To see what the base is we must find the unique positive number a such that L(a) = 1.
This is not so immediate, but one can show using approximations of the integral that the base is a
number we shall call e such that 2.71828 < e < 2.71829. Indeed since the midpoint estimate is an
underestimate for a function like 1/x which is concave up, using the midpoint estimate on the
interval [1,3] we get L(3) ≥ 2(1/2) = 1, so e ≤ 3. Subdividing into [1,2] and [2,2.8] we have
midpoint estimate 2/3 + 5/12 = 13/12 ≤ L(2.8), so e < 2.8. Then using the trapezoidal upper
estimate for the subdivision [1,1.4], [1.4,1.8] and [1.8,2.2], [2.2,2.6] gives (1/5)(1 + 10/7 + 10/9
+10/11 + 5/13) ≤ (1/5) (1 + 1.43 + 1.112 + .9091 + .385) ≤ .97. Thus e > 2.6. Later we will find
a better way to estimate e using infinite series.
We see that but it is usual to write it as ln(x). In particular ln(x) is a
differentiable function defined on all positive reals , with derivative 1/x, and which takes on all real
values . Its inverse is the exponential function ex whose derivative is also ex. If K = ln(2) and if
we consider the function , it follows from the same argument as above using MVT,
that g is a logarithm function. The base is the unique number a such that g(a) = 1. But since g(x)
= (1/K)ln(x) = ln(x)/ln(2), it follows that this number is 2. Hence , and we see the
derivative of g is 1/(ln(2)x). Using the inverse function theorem, the inverse of g is the
differentiable function f(x) = 2x with derivative f'(x) = ln(2) 2x.
We obtain as well that for all a > 0, the function where K = ln(a), is the
differentiable log function . Its inverse is then the differentiable function ax, with
derivative ln(a) ax. In fact, for all a > 0, we can express ax in terms of ex, by using the corollary
above to write
Now that we have definition and the basic properties of exponential and log functions, the other
basic properties are their rates of growth. According to the formulas above we can express every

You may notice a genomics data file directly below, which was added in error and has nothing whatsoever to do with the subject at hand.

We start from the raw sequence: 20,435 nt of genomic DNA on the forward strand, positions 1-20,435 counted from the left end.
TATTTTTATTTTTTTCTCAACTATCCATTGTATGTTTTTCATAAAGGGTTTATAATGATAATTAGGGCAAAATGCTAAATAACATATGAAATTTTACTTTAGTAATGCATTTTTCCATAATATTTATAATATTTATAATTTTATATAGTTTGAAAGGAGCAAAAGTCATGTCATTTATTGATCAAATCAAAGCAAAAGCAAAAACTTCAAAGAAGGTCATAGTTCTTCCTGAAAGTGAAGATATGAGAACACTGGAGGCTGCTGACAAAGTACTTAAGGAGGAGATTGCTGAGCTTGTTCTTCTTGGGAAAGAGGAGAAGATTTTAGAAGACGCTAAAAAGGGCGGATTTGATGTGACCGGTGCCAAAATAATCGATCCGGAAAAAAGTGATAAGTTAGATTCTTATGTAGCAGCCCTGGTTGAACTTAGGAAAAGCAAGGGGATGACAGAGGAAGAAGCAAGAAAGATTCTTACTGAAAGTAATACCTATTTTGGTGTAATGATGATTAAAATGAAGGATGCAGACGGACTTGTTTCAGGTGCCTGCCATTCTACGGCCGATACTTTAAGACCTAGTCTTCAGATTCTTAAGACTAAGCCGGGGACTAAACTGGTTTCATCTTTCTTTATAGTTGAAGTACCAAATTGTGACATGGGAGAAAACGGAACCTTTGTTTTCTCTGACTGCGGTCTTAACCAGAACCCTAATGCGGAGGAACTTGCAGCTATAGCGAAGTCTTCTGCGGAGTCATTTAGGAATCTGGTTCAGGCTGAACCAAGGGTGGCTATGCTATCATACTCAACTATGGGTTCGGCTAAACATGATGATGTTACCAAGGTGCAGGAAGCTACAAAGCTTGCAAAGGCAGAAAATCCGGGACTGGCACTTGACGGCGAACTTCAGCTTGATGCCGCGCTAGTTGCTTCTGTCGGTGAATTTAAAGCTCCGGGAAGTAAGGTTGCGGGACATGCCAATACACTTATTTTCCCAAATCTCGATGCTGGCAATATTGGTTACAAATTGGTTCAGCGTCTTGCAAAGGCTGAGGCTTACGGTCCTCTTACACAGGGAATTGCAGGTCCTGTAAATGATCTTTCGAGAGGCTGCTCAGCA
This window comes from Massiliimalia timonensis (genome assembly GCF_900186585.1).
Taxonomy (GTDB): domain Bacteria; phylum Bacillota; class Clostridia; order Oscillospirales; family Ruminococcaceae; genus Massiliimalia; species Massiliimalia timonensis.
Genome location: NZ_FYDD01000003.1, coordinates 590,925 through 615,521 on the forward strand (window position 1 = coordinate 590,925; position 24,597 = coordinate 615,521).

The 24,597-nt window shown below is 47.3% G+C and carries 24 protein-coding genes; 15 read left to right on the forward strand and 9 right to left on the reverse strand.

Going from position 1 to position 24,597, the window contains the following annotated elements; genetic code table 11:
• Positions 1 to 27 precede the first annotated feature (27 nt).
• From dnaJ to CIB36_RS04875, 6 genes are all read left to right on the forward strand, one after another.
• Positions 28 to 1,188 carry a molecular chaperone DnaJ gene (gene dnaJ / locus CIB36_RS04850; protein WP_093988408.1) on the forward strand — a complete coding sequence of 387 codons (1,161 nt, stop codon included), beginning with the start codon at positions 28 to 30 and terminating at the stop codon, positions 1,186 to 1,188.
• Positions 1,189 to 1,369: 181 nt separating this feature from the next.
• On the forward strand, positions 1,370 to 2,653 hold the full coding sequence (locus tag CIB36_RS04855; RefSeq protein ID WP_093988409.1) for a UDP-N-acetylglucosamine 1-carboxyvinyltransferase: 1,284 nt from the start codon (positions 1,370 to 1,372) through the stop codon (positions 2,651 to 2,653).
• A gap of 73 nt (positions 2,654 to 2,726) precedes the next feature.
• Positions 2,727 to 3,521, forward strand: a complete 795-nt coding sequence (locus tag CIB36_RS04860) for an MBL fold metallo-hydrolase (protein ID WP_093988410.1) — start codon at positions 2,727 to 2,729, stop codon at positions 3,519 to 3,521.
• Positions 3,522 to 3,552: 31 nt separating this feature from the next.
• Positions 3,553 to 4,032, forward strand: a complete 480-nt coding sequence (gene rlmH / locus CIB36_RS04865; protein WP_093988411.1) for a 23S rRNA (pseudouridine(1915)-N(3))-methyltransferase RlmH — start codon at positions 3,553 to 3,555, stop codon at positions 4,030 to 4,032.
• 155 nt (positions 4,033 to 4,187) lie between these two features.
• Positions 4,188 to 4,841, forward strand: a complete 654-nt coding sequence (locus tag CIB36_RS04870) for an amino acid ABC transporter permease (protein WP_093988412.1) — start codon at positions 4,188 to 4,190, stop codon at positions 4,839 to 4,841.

exponential function in terms of the simplest one ex, so we may consider only that one. Similarly
we saw above that for all a > 0, that Basically ex grows rapidly, faster than
any positive power of x , and ln(x) grows slowly, slower than any positive power of x.
More precisely , for all r > 0, we have , and .
There are several ways to prove this, but the easiest way, and the way which teaches us the most
useful fact, is to use l'Hopital's rule.
Theorem: If f, g are both differentiable functions such that both have limit ± ∞, or if both have
limit 0, as x approaches a, or as x approaches ∞, then the limit of f/g equals the limit of f'/g',
assuming that latter limit exists.
Using this theorem on , we can take derivatives until the power of x in the top is non
positive, so that then the function in the top is constant or approaches zero as x approaches
infinity, and the one in the bottom, still equal to ex, approaches infinity. Then the limit is 1/∞, or
0/∞, both = 0. For the limit , one can begin with ln(x)/x and take one derivative in top and
bottom to finish. Then for the general case, one may consider instead the equivalent limit
which we have already done. (The only point is that the bottom
number should be the rth power of the top number, and that both approach infinity, it does not
matter which one we call x.)